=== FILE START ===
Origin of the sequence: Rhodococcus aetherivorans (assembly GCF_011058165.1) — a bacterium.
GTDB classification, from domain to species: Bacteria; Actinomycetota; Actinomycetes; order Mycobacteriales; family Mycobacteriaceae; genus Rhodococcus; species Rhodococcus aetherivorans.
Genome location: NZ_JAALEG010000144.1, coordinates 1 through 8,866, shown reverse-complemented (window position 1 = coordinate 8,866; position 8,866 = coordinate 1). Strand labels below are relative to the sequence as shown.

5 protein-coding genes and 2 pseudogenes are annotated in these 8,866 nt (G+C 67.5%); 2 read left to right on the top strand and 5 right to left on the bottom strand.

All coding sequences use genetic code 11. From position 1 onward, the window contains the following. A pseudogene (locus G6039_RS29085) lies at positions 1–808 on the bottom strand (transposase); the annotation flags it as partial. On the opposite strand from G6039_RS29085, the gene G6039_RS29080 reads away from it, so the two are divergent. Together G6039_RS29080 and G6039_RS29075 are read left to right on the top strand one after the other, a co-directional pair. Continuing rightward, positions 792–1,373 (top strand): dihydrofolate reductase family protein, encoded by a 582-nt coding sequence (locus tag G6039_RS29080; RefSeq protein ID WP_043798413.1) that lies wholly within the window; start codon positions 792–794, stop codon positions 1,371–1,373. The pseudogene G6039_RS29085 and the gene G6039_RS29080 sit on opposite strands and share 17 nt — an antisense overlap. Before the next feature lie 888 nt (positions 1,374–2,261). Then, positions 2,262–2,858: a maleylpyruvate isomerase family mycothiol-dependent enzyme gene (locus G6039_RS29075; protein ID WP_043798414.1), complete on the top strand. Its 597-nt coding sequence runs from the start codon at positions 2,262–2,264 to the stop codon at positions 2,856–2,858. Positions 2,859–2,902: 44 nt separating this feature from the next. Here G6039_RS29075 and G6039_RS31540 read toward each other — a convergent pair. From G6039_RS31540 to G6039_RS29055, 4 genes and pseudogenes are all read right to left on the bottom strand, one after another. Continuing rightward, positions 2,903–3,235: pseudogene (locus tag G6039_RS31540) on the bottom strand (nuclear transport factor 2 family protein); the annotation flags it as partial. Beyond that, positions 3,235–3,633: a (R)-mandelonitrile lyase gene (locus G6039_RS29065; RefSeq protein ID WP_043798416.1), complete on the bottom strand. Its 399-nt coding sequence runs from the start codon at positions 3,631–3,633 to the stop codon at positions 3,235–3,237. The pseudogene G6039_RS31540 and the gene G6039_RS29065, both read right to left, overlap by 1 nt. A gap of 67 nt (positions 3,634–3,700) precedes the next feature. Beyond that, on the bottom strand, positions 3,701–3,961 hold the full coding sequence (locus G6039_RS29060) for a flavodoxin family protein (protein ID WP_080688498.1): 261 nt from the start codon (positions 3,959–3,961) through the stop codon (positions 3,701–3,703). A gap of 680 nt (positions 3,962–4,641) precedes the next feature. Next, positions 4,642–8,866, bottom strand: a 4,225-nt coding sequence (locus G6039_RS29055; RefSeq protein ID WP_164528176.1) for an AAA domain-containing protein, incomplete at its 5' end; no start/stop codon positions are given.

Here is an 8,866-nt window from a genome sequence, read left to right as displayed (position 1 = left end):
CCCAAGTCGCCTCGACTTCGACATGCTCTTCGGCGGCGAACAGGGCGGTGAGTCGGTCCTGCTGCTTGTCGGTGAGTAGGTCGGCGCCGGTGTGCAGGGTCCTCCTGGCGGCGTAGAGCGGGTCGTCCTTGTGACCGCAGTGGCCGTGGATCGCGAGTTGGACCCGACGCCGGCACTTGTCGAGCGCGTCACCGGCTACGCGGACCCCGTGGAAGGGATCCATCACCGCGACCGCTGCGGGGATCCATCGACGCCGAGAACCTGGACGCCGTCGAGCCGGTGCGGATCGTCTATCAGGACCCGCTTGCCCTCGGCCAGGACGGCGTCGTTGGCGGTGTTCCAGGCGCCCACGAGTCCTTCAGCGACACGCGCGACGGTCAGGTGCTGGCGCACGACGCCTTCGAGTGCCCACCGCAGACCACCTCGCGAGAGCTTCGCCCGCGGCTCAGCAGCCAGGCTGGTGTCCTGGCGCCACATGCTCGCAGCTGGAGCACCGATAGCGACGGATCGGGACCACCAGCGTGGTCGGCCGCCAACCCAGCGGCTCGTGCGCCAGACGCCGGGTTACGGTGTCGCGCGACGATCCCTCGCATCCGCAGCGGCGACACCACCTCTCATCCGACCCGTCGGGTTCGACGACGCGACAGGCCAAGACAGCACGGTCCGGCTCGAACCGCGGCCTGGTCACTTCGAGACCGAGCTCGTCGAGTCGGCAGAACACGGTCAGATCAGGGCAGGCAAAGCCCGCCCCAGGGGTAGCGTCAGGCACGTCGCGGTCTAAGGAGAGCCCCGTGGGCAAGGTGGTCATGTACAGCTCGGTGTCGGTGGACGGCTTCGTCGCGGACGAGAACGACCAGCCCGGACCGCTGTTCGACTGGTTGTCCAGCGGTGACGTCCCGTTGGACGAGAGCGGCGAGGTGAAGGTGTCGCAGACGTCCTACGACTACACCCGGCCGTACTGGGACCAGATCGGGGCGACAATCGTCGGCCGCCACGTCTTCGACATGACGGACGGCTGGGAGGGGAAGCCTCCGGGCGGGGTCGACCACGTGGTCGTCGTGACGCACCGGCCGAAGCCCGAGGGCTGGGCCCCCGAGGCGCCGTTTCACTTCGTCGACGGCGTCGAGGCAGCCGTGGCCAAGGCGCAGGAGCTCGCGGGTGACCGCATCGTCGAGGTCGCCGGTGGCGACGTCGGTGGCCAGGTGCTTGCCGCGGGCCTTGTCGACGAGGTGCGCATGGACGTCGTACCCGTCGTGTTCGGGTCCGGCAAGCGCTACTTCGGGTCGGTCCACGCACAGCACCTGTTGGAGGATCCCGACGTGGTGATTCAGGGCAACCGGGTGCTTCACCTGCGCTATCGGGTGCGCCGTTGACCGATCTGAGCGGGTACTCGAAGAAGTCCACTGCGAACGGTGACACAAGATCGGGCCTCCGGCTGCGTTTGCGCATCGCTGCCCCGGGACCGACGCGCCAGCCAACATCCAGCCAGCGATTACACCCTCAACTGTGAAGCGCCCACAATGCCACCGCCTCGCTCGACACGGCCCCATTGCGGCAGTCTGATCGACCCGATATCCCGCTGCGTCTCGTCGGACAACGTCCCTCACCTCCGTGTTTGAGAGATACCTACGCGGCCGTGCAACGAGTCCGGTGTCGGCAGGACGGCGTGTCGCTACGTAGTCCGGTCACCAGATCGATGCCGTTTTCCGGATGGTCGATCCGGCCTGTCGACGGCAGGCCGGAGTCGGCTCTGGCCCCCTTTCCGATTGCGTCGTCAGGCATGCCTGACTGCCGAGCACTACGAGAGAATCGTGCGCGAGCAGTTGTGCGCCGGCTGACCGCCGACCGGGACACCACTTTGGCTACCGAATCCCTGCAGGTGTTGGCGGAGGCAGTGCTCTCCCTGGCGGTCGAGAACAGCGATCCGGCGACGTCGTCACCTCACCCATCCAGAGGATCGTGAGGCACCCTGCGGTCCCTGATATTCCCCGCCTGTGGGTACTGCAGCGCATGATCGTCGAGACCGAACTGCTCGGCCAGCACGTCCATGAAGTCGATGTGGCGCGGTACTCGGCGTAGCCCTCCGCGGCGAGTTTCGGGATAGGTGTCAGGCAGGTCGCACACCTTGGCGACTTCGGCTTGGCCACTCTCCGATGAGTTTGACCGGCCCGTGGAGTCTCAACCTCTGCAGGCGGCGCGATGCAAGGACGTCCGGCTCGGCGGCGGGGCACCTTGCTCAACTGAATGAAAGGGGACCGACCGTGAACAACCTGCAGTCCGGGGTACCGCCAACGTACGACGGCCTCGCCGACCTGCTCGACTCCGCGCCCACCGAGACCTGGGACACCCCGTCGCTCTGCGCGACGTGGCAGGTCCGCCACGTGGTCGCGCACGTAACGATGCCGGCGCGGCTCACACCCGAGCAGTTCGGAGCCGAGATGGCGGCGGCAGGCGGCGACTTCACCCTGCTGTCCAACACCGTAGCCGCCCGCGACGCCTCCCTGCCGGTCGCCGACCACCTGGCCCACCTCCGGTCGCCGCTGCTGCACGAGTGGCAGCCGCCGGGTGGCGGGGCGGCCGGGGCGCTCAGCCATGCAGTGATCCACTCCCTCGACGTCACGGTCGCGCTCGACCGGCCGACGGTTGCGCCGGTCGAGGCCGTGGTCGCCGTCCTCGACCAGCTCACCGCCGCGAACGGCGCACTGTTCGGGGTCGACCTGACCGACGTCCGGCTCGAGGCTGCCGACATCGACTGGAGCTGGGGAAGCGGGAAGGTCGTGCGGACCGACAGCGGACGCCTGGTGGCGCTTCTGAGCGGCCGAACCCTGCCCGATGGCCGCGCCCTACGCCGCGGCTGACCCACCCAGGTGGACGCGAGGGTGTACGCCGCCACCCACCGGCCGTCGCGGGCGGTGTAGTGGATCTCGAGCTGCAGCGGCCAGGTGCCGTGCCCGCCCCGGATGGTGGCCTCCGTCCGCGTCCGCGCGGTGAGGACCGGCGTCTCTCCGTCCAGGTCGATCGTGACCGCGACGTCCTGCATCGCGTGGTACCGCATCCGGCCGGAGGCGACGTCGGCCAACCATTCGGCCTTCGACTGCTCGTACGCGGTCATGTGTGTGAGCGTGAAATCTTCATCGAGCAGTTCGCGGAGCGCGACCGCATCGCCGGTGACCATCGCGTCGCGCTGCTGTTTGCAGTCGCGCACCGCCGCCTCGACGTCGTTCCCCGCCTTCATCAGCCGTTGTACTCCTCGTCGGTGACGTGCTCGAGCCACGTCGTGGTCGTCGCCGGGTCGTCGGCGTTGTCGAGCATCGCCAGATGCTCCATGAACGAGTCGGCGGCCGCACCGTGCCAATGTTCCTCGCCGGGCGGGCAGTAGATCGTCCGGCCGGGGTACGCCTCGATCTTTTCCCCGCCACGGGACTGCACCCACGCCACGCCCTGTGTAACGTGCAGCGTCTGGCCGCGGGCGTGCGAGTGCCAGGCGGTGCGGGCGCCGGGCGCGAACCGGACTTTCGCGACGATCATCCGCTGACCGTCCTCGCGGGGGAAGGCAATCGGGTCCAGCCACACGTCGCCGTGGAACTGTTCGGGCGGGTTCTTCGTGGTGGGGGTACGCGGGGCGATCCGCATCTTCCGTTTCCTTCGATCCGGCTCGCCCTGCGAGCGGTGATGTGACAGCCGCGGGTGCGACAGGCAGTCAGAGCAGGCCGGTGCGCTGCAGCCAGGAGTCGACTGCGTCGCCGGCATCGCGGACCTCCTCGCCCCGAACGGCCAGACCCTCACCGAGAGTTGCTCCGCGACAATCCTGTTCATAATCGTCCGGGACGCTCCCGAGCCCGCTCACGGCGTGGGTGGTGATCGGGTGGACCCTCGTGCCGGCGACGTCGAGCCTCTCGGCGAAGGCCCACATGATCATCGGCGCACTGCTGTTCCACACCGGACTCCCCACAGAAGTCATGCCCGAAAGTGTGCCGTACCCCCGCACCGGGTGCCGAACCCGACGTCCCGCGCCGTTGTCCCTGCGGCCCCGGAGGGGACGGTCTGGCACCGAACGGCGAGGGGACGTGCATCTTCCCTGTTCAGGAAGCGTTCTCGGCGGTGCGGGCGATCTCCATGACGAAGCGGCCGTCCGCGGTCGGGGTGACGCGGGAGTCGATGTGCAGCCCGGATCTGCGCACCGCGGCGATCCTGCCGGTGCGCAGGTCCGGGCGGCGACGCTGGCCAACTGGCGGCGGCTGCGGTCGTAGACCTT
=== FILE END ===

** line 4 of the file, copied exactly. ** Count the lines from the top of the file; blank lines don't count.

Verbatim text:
5 protein-coding genes and 2 pseudogenes are annotated in these 8,866 nt (G+C 67.5%); 2 read left to right on the top strand and 5 right to left on the bottom strand.